Faculty, staff, and students must assume the power of taking responsibility for co-creating a civil environment, sharing a collective commitment, and cherishing the joy of establishing a healthful work environment, grounded in a vibrant and respectful community of colleagues.
WASHINGTON August 28, 2018
The National League for Nursing has issued a clarion call for cultural transformation in schools of nursing, with a newly published entry to its Vision Series: Creating Community to Build a Civil and Healthy Academic Work Environment. The statement urges nurse educators and, by extension, nursing students, to collaborate in creating and implementing strategies and interventions that promote civility and inclusivity.
“The NLN's mission and core values of caring, integrity, diversity/inclusiveness, and excellence lead us to believe that one of the most important roles we play, as nurses and nurse educators, is creating and sustaining a culture of civility and respect in nursing education, so that both faculty, staff and students may thrive and students may develop the skills necessary to transform clinical practice environments once they graduate,” said NLN President G. Rumay Alexander, EdD, RN, FAAN, a professor and associate vice chancellor of diversity and inclusion/chief diversity officer at the University of North Carolina at Chapel Hill.
The genesis for this latest Vision Series document was the theme of the 2017 NLN Education Summit in San Diego last fall: Our Community of Colleagues. At the gathering, participants were inspired by NLN CEO Beverly Malone, PhD, RN, FAAN, who in her annual CEO address called for a national dialogue to build a community of nurse educator colleagues imbued with caring, collaboration, communication, competence, and courage, leading to a culture of civility. In addition, both formal and informal conversations during the Summit revealed much evidence that an ethos of civility among nurse educators is now at risk.
“Faculty, staff, and students must assume the power of taking responsibility for co-creating a civil environment, sharing a collective commitment, and cherishing the joy of establishing a healthful work environment, grounded in a vibrant and respectful community of colleagues,” Dr. Malone offered.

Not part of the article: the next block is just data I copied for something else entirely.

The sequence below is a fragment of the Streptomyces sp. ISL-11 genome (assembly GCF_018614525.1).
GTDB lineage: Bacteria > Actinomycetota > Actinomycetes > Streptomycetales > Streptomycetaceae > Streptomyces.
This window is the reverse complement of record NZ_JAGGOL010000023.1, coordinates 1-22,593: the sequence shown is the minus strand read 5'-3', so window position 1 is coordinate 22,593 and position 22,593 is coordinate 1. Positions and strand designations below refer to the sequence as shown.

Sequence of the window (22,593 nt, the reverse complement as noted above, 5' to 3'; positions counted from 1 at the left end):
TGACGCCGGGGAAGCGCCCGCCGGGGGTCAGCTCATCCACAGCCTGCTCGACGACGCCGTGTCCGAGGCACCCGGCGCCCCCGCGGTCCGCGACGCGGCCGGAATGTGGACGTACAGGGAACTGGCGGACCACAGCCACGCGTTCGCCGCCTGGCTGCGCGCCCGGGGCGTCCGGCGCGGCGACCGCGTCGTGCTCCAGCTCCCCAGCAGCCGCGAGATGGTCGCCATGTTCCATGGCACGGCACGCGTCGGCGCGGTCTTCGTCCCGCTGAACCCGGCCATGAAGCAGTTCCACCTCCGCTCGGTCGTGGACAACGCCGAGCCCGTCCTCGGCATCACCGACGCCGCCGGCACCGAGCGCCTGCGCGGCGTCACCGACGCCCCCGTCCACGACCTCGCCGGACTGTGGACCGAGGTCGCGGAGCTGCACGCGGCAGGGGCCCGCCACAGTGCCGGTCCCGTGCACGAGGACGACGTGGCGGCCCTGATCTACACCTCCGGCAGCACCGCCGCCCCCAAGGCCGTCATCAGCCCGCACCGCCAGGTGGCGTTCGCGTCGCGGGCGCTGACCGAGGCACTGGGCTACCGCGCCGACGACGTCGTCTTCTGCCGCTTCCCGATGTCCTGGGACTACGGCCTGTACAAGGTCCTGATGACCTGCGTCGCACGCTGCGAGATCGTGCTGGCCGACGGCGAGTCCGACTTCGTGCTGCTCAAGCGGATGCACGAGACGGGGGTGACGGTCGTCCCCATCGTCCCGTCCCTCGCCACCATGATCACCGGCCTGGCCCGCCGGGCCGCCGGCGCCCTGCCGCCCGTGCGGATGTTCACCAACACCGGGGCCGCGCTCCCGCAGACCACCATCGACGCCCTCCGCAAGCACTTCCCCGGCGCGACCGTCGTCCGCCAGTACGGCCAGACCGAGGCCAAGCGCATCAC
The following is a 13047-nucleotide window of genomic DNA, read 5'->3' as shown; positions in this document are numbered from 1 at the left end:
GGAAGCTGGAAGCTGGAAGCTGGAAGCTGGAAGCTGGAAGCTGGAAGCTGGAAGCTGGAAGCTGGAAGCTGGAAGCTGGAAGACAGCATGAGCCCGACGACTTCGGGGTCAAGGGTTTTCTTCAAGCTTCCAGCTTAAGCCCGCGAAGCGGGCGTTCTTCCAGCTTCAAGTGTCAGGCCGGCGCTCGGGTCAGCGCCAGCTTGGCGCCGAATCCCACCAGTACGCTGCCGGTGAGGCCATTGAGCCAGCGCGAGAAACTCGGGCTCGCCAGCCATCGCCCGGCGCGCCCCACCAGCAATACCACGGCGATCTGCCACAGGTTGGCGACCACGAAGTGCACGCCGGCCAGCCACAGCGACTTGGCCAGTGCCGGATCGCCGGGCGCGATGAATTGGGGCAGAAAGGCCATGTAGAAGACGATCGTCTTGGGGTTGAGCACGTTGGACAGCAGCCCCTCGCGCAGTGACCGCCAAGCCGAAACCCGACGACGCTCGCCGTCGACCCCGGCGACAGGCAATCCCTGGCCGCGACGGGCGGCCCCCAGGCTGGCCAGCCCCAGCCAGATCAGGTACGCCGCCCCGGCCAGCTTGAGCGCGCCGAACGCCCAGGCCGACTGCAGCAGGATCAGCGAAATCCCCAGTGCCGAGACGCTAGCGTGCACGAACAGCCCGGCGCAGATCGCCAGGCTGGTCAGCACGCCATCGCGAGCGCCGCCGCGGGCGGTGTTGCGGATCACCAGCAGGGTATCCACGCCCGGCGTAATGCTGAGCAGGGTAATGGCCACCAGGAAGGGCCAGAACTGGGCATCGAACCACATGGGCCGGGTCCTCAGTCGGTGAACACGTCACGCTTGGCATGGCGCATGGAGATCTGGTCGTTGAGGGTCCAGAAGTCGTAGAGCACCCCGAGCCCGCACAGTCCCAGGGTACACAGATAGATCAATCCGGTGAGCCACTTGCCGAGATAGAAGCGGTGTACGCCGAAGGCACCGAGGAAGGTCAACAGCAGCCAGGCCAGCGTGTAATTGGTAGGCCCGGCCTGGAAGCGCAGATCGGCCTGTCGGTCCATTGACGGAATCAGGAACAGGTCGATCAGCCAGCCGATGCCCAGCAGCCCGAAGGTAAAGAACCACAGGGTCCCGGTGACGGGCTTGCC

Following the Summit, the NLN convened an action group of experts in academic civility to explore the NLN's conviction that building and sustaining civility within the academic community is imperative for nurse educators, students, and staff. Understanding that civility must carry over to health care institutions to transform the work environment for nurses will ultimately benefit patients and families.
One concrete result of the group's efforts has been to update the NLN Healthful Work Environment Toolkit©, originally published in 2005. The revised 2018 toolkit has a heightened focus on fostering safe, civil, and collegial learning environments. Another outcome is a list of essential questions the group developed that embody the essence of academic civility and are fundamental to establishing a strong community of colleagues. The questions are designed to initiate and sustain courageous conversations among faculty, institutional leadership, students, and other stakeholders to bring about and maximize civility within academic environments.
The complete text of Creating Community to Build a Civil and Healthy Academic Work Environment is available on the NLN website.
In November, the NLN will host, How to Improve the Health of Your Learning Environment: Fostering Civility Among Students and Faculty, a two-day workshop that will equip educators with tangible strategies to cultivate civility within the learning environment; and to more adeptly handle difficult student situations when they do occur.
Workshop registration is now open.
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